"I had spent over half of my life -- and most of my adult life behind bars, I was terrified."

Ironically, because Darryl was exonerated, he was not eligible for the benefits (housing, counseling, etc.) that offenders receive upon release. He literally had to start from scratch, now as a middle-aged man. He hadn't seen his daughter, Tynesha, who had become a ward of the state after his incarceration, in 26 years and he received no compensation for his time in prison.

Unfortunately, Darryl is not alone in his experience. A recent Ohio State study found that an estimated 10,000 people in the United States are wrongfully convicted of serious crimes each year. (There is an estimated false conviction rate of 7 percent.) The results are based on a survey of 188 judges, prosecuting attorneys, public defenders, sheriffs and police chiefs in Ohio and 41 state attorney generals. The most important factor leading to wrongful conviction is eyewitness misidentification.

When Darryl was finally released in 2008, with the help of Centurion Ministries and their attorneys, he knew he had to share his story.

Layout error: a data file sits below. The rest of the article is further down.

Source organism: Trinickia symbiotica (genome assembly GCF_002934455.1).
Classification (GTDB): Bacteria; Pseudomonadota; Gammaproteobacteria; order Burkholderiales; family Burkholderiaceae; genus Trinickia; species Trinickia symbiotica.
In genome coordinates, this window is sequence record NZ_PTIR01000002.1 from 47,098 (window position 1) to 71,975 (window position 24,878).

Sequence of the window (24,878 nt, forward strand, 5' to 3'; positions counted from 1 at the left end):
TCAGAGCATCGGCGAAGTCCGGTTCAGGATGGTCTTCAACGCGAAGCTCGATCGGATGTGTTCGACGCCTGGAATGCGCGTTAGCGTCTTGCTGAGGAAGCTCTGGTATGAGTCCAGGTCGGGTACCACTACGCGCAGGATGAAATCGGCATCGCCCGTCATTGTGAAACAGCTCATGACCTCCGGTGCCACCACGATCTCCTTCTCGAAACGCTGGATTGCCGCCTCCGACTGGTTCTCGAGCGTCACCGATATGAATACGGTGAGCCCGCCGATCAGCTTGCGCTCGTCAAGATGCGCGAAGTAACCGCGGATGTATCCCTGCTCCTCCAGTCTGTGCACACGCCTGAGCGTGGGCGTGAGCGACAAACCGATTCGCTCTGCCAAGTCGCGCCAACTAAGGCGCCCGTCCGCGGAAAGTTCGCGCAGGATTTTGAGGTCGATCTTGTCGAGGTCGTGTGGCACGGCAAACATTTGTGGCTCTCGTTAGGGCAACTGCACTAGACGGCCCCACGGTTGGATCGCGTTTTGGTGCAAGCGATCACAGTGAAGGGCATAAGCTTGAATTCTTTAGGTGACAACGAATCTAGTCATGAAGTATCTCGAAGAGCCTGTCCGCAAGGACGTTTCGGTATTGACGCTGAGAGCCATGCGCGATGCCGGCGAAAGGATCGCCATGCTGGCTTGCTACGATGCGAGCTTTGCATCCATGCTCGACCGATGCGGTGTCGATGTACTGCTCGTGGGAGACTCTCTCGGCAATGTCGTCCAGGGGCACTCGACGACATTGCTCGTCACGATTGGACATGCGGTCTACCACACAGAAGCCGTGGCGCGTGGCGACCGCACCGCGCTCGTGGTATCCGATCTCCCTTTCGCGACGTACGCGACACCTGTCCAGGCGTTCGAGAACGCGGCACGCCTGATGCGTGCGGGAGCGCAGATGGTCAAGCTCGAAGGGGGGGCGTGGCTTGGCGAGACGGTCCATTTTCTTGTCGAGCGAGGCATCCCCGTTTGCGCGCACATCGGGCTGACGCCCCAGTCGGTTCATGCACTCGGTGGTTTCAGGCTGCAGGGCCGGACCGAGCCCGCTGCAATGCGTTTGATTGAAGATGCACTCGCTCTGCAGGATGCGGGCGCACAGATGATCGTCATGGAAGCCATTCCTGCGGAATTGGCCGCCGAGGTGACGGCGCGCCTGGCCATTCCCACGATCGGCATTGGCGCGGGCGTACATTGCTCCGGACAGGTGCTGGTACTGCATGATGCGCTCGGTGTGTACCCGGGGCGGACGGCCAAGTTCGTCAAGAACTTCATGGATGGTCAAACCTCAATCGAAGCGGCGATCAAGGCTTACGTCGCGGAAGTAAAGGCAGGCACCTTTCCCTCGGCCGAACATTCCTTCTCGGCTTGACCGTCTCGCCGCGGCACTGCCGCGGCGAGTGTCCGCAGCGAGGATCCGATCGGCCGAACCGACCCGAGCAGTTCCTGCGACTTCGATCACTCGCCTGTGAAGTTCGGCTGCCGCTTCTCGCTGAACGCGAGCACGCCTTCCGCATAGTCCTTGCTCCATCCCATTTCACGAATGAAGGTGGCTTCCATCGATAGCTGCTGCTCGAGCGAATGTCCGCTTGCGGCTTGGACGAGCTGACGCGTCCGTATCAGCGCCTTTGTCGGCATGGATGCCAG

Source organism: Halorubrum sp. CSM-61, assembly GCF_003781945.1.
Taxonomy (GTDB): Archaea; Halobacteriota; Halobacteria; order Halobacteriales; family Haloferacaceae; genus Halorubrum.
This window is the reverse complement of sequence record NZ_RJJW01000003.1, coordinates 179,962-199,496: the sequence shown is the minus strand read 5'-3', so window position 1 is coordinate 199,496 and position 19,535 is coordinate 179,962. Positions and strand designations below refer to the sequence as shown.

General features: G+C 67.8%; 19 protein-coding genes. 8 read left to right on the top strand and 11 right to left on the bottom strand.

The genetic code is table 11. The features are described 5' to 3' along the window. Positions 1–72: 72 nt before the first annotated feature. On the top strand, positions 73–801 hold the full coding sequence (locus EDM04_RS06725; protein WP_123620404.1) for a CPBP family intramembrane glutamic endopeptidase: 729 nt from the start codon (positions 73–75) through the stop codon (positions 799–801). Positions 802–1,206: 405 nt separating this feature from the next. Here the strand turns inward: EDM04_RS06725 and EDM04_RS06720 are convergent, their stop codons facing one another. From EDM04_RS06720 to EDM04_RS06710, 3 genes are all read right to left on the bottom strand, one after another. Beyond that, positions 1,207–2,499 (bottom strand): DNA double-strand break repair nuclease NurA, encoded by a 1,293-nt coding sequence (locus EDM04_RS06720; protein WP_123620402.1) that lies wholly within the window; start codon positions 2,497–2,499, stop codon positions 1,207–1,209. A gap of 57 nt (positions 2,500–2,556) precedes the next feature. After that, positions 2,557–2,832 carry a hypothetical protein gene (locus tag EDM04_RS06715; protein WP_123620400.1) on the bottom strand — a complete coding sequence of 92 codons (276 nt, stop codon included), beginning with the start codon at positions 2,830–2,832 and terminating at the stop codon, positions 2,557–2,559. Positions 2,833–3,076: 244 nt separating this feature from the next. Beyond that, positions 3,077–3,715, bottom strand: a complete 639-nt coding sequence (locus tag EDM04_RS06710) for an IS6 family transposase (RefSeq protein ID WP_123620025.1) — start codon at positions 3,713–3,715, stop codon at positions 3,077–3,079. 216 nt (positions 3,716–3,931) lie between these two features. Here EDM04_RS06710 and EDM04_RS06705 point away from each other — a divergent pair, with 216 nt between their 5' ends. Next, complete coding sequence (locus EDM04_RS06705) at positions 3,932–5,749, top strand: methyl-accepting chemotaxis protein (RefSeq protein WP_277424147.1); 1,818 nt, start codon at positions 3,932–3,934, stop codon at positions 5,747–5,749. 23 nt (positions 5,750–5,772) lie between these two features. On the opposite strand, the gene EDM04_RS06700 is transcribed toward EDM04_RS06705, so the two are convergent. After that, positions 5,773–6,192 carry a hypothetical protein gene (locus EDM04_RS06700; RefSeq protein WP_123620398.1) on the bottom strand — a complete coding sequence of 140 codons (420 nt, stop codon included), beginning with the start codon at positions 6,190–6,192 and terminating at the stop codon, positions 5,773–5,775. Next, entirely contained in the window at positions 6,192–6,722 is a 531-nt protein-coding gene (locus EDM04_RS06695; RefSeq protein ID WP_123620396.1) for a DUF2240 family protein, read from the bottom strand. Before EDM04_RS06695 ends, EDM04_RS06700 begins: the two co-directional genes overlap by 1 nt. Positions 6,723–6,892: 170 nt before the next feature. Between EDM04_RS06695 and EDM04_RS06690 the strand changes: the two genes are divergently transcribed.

"My mission now is to educate the public about wrongful convictions, to spread the message of hope and forgiveness and to share how my journey from an unbeliever to a Christian convert gave me the faith to carry on during my darkest hours."

Listening to the list of names of people he is confident have also been wrongly convicted, it is clear Darryl is coming to terms with his purpose in this life.

"The real problem is the cases with no DNA evidence, like mine. For those guys, it's like paddling upstream with one paddle -- actually a half of one paddle."

Remarkably, Darryl now preaches forgiveness and compassion -- mainly because he understands the impact that the prison system has on the people shuffled in out and of its confines.

"Men are literally sold for boxes of cigarettes in prison. They suffer from shame, grief, and fear -- it's no wonder that so many of these men return -- many of them are simply unable to transition after complete dehumanization."

With a 67.5 percent recidivism rate nationally, the flaws in the American justice system extend beyond people like Darryl who are wrongfully convicted. They shake the very core values of the society we want to live in. We crusade to rescue people who suffer abuses abroad, but tolerate the fact that human beings in our own country are treated worse than animals and that prisons have revolving doors -- and very expensive ones at that.

As Darryl continues to lobby against wrongful convictions at the state level, he will never forget the injustice that he suffered, but he has faith that he didn't suffer in vein.

"I have to share my story," he explains, "I have to hope that something can change."

For more information on Darryl or to contact him directly, please check out his website.